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    Posted on Thu, April 23, 2009 by LordCeb
    rasgon writes "Being an account of the ancient city-state of Erlacor, where humans and Winged Folk once allied.


    As a wingless woman of the Al Kalak Elam, or avariel as the elves call us, I am perhaps uniquely positioned to write the history of the human nation that defined my people's history above all others. Forced to walk on the ground, raised outside the culture of my birth, I understand the human point of the view as few as my kind can. {Or she's equally clueless about all three cultures - ed.}

    Erlacor was founded in the conjunction between the elven kingdom of the Silverwood, the Yaheetes Flan, and the aeries of the Al Kalak Elam.

    There are some condescending or self-hating sages who will tell you that humanity learned the arts of civilization from the elves. Not so; the elves of those days would no sooner have taught a human than a human would have deigned train an otyugh. No. The human communities were their own invention, and showed it, too. While the grey elves created centers of learning and racial pride, enormous works of art dedicated to the advancement of their culture containing the very soul of their people, humans accumulated random piles of shelters and animal droppings dedicated first and foremost to vomiting refuse into the local river. Human "civilization" owed nothing to elves. {And what does she think happens to elven waste? Next time you go to Enstad, try drinking out of the Handmaiden. I dare you. - ed.}

    Erlacor was something new. A random pile, to be sure, but one that strove for something more. The first human town that had some glimmering of what it means to be an elven city. Why this place in this time? The answer was the Al Kalak Elam, who for the first time acted as a bridge between the two cultures, bringing trade and knowledge between man and elf.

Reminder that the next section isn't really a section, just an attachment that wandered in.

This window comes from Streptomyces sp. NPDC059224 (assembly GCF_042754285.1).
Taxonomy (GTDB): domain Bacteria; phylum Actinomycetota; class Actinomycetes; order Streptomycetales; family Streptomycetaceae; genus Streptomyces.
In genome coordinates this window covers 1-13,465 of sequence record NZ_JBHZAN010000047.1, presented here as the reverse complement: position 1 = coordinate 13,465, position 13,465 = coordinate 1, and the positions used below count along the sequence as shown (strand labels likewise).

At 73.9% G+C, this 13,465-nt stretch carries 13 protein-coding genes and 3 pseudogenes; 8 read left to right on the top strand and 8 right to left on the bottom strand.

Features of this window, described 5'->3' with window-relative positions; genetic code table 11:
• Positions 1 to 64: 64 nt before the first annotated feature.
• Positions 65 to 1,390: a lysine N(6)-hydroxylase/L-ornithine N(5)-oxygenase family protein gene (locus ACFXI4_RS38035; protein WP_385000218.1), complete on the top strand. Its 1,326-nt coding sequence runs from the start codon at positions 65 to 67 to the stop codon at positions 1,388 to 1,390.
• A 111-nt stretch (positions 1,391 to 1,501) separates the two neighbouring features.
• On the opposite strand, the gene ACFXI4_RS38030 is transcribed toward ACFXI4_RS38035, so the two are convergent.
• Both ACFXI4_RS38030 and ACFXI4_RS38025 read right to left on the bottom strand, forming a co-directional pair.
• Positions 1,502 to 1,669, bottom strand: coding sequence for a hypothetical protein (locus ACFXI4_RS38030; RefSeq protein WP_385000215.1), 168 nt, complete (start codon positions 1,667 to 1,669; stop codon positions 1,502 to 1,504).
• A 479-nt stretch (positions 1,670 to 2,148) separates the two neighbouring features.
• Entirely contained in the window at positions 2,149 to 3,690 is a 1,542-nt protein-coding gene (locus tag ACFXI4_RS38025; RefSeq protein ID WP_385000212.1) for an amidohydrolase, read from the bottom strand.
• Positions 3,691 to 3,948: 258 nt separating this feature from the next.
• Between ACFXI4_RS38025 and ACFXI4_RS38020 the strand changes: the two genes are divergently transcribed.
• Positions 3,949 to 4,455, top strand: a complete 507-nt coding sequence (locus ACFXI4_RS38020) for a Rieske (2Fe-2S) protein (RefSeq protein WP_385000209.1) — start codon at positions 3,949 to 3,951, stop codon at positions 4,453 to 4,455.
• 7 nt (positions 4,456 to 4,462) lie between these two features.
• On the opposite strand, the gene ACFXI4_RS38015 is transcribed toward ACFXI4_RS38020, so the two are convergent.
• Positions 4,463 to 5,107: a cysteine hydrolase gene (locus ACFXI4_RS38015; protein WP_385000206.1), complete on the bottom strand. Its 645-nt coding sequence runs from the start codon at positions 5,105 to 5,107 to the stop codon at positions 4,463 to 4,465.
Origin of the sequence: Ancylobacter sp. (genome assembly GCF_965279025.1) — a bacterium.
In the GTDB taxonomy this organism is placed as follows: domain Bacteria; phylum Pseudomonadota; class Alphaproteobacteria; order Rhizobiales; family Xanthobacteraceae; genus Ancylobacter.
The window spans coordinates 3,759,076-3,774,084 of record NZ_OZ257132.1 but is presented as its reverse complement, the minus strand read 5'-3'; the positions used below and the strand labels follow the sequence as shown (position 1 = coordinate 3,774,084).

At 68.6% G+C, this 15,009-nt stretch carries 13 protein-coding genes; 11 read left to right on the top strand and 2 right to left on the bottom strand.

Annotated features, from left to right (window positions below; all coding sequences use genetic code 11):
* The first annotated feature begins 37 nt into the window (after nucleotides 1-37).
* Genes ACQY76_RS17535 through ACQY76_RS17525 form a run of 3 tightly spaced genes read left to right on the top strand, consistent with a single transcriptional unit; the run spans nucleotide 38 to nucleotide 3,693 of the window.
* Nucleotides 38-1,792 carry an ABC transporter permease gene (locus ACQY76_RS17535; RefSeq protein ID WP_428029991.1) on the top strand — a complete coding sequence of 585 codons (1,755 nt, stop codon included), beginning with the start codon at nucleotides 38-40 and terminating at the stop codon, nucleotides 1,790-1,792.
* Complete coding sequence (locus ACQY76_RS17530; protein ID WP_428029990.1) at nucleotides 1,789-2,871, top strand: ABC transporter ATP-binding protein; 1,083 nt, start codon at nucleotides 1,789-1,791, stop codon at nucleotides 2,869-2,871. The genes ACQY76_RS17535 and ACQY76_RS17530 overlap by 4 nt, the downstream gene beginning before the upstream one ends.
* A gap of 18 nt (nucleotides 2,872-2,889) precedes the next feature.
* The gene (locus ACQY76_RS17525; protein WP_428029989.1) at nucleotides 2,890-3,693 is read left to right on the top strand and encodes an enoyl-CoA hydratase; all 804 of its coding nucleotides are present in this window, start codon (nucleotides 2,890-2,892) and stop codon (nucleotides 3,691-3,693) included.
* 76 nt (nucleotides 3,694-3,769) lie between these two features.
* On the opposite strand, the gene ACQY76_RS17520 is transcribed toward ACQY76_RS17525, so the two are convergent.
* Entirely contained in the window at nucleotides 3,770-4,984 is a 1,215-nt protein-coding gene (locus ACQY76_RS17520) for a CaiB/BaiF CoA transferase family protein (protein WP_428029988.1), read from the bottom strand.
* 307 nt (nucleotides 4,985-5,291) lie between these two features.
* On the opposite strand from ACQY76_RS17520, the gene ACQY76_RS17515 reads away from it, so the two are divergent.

The city-state of Erlacor was founded along the pilgrimage route to the holy city of Haradaragh in the Lortmils. It was the closest major settlement to that destination, and thus a natural place for Haradaragh's allies, the Al Kalak Elam, to gravitate as younger individuals followed human merchants down the mountain and into the valley below. Once they arrived, they began offering their services as swift messengers, their wings making this an obvious choice. Soon flights of Al Kalak Elam were a regular sight in the Sheldomar Valley, and their presence attracted the attention of the aloof elves dwelling in the vast Silverwood.

    An ancient city, Erlacor must have been founded in the early centuries of the Flan Tracking calendar, or approximately -2000 CY. Benefiting from its location near the confluence of the Sheldomar and Kewl Rivers, it soon became a powerful community ruled by a succession of dynasties of hereditary kings. Over the centuries it only grew in prosperity and influence, until the fall of Haradaragh heralded its long decline.

    Doom would finally arrive in approximately CY -1400, in the form of a great High King to the north. Said to have been chosen by the druids to avenge themselves against invading tribes from the north, this High King - sometimes called Im Cawitha, or "one who (speaks in/is named in) (whispers/in the winds)" - had soon accumulated a large base of power centered at a location much further up the Sheldomar River, near where it curves out from the Rushmoors. I believe this Im Cawitha to have been the lich Vecna, an obscure ancient king whose exploits were recorded most prominently in The Chronicle of Secret Times by Uhas of Neheli.